A severe flu pandemic would send a pulse of drugs into sewage works that could endanger the UK's water treatment system, according to new research.
Sewage works rely on bacteria to break down waste so it's safe to release into rivers. If antibiotics and antiviral drugs make their way through ... Read More
This may rock your winter world: You can't get a cold just from cold weather.
With people sneezing and coughing around you, or at your child's school, it's important to separate fact from fiction where colds are concerned. In fact, there are more than 1 billion colds in the United States ever... Read More
Colic is one of the most prevalent conditions of infancy: about 20 percent of all babies suffer the inconsolable bouts of crying that characterize it.
Yet no one really understands what makes a baby colicky. Scientists have investigated a number of causes — allergies, hormones in milk, even s... Read More
A flu vaccine made by a new, faster method works just as well as existing products, researchers reported Tuesday.
The finding clears a hurdle in the government’s effort to move toward a manufacturing process that could allow for a more reliable supply of seasonal flu shots and quicker respon... Read More
A new look at the medical evidence shows zinc supplements may take the edge off the common cold.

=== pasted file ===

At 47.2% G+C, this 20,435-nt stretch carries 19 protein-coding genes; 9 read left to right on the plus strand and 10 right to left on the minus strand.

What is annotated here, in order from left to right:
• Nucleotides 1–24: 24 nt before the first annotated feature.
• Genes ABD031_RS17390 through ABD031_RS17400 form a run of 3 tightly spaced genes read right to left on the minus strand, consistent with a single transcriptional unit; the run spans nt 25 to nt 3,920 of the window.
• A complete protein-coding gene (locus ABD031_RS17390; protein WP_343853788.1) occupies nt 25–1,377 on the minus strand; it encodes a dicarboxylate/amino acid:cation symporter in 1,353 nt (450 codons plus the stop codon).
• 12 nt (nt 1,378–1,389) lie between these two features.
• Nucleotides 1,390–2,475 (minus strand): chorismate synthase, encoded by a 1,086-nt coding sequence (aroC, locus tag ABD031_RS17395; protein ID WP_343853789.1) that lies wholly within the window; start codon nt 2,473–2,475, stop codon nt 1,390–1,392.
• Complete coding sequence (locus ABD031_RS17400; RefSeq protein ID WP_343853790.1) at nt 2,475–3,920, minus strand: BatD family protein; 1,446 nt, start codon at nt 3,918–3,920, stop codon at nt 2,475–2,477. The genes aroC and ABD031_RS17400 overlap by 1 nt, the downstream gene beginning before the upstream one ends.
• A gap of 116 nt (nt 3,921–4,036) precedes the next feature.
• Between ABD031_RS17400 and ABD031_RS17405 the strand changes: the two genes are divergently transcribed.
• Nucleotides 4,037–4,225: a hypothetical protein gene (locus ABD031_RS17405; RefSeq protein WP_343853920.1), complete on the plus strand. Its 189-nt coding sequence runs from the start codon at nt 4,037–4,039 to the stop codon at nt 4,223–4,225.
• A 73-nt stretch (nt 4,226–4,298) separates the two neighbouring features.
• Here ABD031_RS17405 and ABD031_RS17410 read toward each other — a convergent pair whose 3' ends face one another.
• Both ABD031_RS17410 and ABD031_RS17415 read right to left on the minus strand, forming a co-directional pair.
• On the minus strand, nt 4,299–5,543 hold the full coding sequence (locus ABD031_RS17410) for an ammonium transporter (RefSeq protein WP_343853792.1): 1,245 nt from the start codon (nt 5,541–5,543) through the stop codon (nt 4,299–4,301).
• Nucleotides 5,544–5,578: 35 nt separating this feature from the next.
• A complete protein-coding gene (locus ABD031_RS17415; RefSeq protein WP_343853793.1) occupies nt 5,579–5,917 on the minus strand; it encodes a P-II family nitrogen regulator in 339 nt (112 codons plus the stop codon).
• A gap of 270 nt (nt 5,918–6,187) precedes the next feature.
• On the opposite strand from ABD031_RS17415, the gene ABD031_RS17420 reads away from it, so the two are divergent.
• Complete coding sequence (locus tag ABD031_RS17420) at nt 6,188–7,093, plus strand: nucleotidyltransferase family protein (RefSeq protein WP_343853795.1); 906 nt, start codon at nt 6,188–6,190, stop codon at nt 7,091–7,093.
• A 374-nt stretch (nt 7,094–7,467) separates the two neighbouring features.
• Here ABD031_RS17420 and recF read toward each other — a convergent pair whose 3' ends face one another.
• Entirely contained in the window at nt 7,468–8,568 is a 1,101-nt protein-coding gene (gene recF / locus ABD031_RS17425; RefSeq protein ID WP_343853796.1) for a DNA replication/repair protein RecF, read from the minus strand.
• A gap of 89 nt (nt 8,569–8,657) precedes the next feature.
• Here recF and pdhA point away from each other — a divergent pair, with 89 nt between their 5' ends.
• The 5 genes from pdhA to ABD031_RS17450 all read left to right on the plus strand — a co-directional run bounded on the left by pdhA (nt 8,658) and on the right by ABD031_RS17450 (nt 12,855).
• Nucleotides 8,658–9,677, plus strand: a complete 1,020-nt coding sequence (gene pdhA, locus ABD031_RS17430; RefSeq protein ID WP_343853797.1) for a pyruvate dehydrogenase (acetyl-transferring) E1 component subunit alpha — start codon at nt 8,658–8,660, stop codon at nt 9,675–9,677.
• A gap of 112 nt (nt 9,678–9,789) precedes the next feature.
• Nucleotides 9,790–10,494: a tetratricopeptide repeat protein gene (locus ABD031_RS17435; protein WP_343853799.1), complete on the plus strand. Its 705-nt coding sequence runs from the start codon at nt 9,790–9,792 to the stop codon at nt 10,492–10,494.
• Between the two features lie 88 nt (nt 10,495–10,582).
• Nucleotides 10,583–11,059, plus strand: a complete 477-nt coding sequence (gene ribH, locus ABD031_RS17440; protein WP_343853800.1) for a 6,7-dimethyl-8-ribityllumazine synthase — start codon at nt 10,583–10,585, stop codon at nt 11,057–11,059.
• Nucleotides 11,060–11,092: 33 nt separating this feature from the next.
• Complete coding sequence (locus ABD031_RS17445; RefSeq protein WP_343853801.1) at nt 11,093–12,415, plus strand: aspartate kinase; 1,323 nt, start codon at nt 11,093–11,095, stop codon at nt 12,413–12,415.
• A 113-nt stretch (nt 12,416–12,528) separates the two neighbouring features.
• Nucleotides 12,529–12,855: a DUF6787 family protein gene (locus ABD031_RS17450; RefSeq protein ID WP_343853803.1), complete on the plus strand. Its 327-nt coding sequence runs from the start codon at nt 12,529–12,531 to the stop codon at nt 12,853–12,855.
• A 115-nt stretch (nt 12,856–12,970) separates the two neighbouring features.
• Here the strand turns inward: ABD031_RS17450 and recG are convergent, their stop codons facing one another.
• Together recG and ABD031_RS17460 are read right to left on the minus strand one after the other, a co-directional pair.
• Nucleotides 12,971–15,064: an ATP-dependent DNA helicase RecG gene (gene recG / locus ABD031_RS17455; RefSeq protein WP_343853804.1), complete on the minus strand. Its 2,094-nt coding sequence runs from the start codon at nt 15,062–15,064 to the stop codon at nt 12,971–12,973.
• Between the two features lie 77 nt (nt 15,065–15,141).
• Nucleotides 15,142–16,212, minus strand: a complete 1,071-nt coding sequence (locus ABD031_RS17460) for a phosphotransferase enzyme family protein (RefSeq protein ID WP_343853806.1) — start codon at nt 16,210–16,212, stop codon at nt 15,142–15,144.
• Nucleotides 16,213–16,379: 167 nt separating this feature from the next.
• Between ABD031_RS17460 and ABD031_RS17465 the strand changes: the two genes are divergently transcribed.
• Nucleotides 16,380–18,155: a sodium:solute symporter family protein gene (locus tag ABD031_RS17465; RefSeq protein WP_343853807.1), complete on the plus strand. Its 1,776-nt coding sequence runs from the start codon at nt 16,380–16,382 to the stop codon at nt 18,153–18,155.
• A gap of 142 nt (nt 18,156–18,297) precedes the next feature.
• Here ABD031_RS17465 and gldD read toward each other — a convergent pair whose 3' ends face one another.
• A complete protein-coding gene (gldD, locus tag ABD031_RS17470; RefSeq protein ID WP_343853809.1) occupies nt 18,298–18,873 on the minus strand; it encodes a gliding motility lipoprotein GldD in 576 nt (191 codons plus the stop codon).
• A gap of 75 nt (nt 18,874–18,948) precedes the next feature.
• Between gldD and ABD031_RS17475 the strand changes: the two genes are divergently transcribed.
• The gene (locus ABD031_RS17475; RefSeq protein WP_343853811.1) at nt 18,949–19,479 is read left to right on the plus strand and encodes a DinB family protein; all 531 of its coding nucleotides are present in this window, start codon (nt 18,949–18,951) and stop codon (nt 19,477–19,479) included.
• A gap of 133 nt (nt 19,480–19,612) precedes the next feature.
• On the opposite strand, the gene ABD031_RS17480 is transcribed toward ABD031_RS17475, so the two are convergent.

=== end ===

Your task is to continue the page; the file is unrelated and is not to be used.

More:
But not a whole lot.
Although the precise estimate is still uncertain, researchers found that people who started taking zinc-loaded lozenges or syrups within 24 hours of showing symptoms -- a s... Read More
A new strain of wine yeast developed at the University of British Columbia produces fewer amines, chemicals in red wine and Chardonnay that produce off flavours and trigger headaches, hypertension and migraines in many people.
Food biotechnologist Hennie van Vuuren spent eight years in resear... Read More
Flu vaccines made from lab-grown cells work at least as well as those derived from viruses cultivated in chicken eggs, the preferred method for 50 years, according to a study released Wednesday.
The findings, reported in The Lancet, could help speed approval for the new technique in the Unite... Read More
A new strain of wine yeast developed at the University of British Columbia produces fewer amines, chemicals in red wine and chardonnay that produce off flavours and trigger headaches, hypertension and migraines in many people.
"This is the first organism that has been improved [through geneti... Read More
Philadelphia artist Kate Kaman (www.katekaman.com) has designed a dynamic larger-than-life sculptural depiction of the most plentiful and ancient microscopic life forms -- bacteria. Suspended throughout an area measuring approximately 130 feet long, 27 feet wide and 41 feet tall, “The Unseen Wor... Read More
The same menace that spreads malaria -- the mosquito bite -- could help wipe out the deadly disease, according to researchers working on a new vaccine at Tulane University.
The PATH Malaria Vaccine Initiative (MVI), established in 1999 through a grant from the Bill & Melinda Gates Foundation,... Read More